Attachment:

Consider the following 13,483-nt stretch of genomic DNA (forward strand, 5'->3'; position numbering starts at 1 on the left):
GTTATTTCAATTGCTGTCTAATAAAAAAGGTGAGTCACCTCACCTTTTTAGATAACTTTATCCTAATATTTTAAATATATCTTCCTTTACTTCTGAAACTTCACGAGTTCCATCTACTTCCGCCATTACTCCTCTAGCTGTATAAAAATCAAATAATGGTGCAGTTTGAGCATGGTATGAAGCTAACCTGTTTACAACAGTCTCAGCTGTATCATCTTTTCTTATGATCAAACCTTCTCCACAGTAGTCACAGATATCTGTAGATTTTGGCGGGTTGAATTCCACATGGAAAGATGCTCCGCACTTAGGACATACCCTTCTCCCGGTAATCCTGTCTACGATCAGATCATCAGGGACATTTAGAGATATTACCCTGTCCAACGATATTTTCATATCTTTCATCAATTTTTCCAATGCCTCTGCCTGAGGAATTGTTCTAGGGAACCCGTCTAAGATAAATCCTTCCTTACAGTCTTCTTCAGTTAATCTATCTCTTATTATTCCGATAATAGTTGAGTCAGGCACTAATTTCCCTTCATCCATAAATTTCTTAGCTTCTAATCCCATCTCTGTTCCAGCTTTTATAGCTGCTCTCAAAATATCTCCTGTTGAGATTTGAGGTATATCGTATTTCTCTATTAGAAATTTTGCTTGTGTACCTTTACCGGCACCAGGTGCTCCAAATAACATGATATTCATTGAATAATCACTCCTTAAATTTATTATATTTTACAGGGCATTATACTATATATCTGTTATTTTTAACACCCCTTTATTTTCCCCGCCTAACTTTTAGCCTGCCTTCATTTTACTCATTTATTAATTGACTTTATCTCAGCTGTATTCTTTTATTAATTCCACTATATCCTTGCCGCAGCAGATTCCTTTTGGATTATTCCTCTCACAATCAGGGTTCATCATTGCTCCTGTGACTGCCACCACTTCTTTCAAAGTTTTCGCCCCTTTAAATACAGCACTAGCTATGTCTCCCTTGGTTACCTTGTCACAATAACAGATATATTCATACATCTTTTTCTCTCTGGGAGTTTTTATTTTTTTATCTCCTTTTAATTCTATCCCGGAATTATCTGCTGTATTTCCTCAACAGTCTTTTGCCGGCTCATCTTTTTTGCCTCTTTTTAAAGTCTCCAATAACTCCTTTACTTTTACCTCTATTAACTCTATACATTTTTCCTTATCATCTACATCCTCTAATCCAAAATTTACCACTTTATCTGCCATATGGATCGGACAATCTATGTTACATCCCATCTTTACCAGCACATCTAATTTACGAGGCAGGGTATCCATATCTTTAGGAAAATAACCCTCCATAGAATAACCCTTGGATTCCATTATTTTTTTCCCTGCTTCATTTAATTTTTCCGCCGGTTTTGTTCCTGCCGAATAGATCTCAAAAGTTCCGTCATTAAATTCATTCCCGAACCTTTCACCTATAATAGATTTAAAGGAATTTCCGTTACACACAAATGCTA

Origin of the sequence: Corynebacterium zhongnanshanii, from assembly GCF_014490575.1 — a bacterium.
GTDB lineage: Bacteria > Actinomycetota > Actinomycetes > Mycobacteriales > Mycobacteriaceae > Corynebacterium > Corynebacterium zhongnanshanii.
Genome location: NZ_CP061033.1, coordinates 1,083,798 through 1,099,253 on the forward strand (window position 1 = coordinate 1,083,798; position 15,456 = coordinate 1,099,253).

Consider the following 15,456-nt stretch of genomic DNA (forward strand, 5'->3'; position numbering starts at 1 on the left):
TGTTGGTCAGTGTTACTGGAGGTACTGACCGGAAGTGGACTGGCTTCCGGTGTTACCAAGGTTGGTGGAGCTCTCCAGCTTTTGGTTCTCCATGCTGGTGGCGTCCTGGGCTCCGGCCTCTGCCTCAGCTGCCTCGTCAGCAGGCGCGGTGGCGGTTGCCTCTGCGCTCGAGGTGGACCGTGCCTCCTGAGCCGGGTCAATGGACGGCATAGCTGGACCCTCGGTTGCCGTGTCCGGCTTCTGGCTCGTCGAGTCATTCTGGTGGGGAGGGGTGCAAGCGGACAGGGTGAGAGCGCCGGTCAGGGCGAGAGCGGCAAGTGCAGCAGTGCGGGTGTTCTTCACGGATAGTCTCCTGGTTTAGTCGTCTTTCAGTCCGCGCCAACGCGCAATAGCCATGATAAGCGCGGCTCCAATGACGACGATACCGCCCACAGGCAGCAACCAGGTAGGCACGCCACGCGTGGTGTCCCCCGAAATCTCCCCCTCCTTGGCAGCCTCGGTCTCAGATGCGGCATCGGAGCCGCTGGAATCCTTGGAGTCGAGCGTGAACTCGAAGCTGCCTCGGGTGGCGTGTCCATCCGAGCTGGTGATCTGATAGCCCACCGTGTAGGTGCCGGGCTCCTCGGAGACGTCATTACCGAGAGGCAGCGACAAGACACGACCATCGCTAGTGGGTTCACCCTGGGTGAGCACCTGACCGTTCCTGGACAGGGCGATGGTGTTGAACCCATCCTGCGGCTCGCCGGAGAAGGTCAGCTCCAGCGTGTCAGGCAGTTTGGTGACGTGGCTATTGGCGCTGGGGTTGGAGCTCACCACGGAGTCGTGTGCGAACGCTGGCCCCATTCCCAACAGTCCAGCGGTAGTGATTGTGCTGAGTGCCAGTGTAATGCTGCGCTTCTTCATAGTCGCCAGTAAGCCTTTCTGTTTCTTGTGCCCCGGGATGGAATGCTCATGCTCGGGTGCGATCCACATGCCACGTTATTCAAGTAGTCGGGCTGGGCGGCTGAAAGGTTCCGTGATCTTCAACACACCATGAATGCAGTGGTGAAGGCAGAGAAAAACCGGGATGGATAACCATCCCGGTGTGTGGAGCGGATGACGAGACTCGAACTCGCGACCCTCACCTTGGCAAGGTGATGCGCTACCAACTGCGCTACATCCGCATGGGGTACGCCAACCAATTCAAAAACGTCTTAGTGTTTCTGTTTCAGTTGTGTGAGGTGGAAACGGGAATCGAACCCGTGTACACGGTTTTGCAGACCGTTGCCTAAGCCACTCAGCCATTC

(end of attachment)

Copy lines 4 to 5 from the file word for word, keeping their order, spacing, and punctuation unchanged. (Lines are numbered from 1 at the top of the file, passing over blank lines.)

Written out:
GTDB lineage: Bacteria > Actinomycetota > Actinomycetes > Mycobacteriales > Mycobacteriaceae > Corynebacterium > Corynebacterium zhongnanshanii.
Genome location: NZ_CP061033.1, coordinates 1,083,798 through 1,099,253 on the forward strand (window position 1 = coordinate 1,083,798; position 15,456 = coordinate 1,099,253).